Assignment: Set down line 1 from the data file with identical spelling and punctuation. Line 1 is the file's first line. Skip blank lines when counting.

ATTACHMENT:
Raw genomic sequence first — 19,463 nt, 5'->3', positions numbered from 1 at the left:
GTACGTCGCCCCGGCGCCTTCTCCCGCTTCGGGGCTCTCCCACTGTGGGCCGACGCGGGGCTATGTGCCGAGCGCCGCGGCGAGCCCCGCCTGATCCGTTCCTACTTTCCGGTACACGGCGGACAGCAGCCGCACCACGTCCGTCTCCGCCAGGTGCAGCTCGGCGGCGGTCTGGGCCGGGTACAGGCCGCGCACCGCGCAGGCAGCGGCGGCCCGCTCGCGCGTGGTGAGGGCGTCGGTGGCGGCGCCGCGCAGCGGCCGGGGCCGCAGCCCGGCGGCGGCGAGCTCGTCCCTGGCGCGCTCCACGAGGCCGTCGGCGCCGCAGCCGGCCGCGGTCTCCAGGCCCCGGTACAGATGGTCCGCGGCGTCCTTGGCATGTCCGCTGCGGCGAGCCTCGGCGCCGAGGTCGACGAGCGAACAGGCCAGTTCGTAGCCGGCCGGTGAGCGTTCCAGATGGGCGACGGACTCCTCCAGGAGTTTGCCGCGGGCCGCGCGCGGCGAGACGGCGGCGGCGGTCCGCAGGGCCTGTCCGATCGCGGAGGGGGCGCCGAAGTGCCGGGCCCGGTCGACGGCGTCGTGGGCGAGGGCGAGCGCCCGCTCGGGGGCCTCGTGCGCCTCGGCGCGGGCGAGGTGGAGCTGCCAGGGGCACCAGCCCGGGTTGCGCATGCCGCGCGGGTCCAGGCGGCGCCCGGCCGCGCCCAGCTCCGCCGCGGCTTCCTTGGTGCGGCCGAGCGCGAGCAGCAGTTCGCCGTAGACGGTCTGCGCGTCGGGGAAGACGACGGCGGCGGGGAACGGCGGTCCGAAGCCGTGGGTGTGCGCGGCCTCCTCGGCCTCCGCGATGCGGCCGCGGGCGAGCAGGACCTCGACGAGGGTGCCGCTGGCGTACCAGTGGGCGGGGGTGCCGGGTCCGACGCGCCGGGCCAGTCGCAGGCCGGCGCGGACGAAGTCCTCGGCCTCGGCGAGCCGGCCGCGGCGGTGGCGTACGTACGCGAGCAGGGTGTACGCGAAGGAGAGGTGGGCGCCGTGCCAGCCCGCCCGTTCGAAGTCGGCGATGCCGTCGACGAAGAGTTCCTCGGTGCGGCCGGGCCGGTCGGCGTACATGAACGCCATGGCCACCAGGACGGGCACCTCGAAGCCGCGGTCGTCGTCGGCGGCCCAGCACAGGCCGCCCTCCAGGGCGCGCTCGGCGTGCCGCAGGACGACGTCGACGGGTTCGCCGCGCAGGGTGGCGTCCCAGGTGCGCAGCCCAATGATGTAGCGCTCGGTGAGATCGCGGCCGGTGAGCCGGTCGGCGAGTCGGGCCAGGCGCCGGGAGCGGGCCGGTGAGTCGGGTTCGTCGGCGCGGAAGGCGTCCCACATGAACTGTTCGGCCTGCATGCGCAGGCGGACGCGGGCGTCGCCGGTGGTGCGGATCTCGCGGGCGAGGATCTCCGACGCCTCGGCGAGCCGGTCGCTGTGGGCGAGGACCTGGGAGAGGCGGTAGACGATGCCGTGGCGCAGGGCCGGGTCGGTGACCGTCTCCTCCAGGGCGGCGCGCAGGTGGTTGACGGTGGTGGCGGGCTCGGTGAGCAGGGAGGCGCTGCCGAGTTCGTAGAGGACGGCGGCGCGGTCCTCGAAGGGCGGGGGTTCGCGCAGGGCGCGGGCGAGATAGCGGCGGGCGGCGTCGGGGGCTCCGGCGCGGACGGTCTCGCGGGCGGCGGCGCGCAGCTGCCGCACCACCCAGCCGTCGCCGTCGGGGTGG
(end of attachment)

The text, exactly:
Raw genomic sequence first — 19,463 nt, 5'->3', positions numbered from 1 at the left: